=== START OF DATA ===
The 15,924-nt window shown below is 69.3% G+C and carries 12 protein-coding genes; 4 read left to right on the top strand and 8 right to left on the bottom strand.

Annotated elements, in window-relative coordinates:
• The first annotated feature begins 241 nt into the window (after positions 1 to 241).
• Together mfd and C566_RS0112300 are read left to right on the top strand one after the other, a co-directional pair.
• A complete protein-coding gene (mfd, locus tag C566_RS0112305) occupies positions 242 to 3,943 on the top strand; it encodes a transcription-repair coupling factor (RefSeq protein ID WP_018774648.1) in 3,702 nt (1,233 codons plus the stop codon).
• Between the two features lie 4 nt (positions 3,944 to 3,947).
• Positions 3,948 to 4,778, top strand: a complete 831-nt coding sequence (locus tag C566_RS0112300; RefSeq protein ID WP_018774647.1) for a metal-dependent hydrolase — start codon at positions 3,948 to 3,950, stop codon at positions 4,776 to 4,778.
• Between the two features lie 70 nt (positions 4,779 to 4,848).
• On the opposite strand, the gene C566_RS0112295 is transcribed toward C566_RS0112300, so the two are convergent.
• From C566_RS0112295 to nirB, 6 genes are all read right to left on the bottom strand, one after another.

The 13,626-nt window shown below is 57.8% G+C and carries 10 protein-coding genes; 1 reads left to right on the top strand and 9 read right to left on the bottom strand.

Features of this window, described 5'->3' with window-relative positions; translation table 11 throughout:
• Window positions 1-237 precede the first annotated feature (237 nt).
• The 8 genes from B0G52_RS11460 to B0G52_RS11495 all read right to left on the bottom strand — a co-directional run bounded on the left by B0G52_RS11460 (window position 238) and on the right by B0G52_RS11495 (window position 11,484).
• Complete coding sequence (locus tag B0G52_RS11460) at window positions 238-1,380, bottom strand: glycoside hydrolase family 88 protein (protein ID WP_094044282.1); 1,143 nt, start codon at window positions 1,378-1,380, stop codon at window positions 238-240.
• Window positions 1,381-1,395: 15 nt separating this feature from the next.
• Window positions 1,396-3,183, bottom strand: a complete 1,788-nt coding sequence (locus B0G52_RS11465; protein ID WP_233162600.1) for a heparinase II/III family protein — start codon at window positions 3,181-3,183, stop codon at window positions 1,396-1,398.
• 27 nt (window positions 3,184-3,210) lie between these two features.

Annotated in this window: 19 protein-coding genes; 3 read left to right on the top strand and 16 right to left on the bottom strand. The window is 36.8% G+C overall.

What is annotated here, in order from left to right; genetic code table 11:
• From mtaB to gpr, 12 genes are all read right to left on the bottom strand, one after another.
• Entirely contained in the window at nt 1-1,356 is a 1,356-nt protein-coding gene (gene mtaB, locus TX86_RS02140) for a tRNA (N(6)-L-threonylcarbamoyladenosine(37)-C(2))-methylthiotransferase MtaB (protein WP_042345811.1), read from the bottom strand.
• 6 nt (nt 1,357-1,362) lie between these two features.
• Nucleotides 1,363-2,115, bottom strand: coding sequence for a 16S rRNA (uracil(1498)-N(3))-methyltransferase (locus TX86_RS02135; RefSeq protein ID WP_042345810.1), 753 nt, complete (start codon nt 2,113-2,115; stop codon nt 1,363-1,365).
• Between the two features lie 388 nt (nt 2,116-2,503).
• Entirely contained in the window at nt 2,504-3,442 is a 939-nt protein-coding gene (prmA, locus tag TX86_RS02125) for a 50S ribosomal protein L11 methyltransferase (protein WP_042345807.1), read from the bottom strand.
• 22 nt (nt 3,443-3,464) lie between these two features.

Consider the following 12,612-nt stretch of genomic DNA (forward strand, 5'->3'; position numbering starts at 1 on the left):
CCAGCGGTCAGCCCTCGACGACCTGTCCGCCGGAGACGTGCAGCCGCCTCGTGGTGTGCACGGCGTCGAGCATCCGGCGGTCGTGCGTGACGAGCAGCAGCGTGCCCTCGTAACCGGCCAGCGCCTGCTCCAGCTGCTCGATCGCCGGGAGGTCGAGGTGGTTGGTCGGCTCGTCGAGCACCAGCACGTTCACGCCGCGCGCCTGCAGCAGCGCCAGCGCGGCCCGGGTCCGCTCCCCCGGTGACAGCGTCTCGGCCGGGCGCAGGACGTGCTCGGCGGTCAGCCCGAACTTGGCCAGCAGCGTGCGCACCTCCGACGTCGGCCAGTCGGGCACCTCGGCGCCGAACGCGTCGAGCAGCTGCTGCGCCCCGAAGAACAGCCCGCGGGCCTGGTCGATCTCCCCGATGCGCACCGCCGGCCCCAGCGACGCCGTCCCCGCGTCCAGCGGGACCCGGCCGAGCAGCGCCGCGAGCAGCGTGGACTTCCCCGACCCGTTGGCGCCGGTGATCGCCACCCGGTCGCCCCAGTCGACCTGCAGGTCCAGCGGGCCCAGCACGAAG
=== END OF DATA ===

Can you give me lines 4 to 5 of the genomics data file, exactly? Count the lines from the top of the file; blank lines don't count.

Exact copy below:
• Together mfd and C566_RS0112300 are read left to right on the top strand one after the other, a co-directional pair.
• A complete protein-coding gene (mfd, locus tag C566_RS0112305) occupies positions 242 to 3,943 on the top strand; it encodes a transcription-repair coupling factor (RefSeq protein ID WP_018774648.1) in 3,702 nt (1,233 codons plus the stop codon).